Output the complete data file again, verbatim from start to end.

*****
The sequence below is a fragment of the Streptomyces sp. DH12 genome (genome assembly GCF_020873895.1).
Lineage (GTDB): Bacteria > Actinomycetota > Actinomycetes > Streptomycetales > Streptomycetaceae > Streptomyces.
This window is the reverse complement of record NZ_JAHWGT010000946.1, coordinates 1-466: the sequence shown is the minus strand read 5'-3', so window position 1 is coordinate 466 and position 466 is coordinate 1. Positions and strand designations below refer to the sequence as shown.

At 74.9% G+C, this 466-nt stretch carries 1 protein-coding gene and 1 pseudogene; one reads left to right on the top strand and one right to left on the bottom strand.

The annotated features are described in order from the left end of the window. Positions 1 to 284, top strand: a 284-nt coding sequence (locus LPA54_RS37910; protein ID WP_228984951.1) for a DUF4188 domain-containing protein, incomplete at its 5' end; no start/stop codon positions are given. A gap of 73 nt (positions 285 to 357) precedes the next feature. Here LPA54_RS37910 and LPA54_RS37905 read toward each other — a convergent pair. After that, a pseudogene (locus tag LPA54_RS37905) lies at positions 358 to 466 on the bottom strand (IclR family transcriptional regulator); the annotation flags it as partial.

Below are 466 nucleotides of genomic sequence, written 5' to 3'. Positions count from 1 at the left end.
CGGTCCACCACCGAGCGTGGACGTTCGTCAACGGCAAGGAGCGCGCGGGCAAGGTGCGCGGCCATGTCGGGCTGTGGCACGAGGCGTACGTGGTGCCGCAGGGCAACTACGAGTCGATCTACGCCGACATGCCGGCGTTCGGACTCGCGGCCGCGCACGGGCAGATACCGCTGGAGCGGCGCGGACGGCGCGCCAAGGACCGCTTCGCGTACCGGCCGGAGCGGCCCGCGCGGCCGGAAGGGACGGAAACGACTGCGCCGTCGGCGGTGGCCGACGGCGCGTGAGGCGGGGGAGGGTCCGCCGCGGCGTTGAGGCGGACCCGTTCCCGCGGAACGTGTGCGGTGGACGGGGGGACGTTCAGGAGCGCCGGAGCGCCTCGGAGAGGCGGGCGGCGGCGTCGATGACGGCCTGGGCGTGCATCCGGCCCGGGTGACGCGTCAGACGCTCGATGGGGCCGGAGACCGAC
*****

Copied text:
The sequence below is a fragment of the Streptomyces sp. DH12 genome (genome assembly GCF_020873895.1).
Lineage (GTDB): Bacteria > Actinomycetota > Actinomycetes > Streptomycetales > Streptomycetaceae > Streptomyces.
This window is the reverse complement of record NZ_JAHWGT010000946.1, coordinates 1-466: the sequence shown is the minus strand read 5'-3', so window position 1 is coordinate 466 and position 466 is coordinate 1. Positions and strand designations below refer to the sequence as shown.

At 74.9% G+C, this 466-nt stretch carries 1 protein-coding gene and 1 pseudogene; one reads left to right on the top strand and one right to left on the bottom strand.

The annotated features are described in order from the left end of the window. Positions 1 to 284, top strand: a 284-nt coding sequence (locus LPA54_RS37910; protein ID WP_228984951.1) for a DUF4188 domain-containing protein, incomplete at its 5' end; no start/stop codon positions are given. A gap of 73 nt (positions 285 to 357) precedes the next feature. Here LPA54_RS37910 and LPA54_RS37905 read toward each other — a convergent pair. After that, a pseudogene (locus tag LPA54_RS37905) lies at positions 358 to 466 on the bottom strand (IclR family transcriptional regulator); the annotation flags it as partial.

Below are 466 nucleotides of genomic sequence, written 5' to 3'. Positions count from 1 at the left end.
CGGTCCACCACCGAGCGTGGACGTTCGTCAACGGCAAGGAGCGCGCGGGCAAGGTGCGCGGCCATGTCGGGCTGTGGCACGAGGCGTACGTGGTGCCGCAGGGCAACTACGAGTCGATCTACGCCGACATGCCGGCGTTCGGACTCGCGGCCGCGCACGGGCAGATACCGCTGGAGCGGCGCGGACGGCGCGCCAAGGACCGCTTCGCGTACCGGCCGGAGCGGCCCGCGCGGCCGGAAGGGACGGAAACGACTGCGCCGTCGGCGGTGGCCGACGGCGCGTGAGGCGGGGGAGGGTCCGCCGCGGCGTTGAGGCGGACCCGTTCCCGCGGAACGTGTGCGGTGGACGGGGGGACGTTCAGGAGCGCCGGAGCGCCTCGGAGAGGCGGGCGGCGGCGTCGATGACGGCCTGGGCGTGCATCCGGCCCGGGTGACGCGTCAGACGCTCGATGGGGCCGGAGACCGAC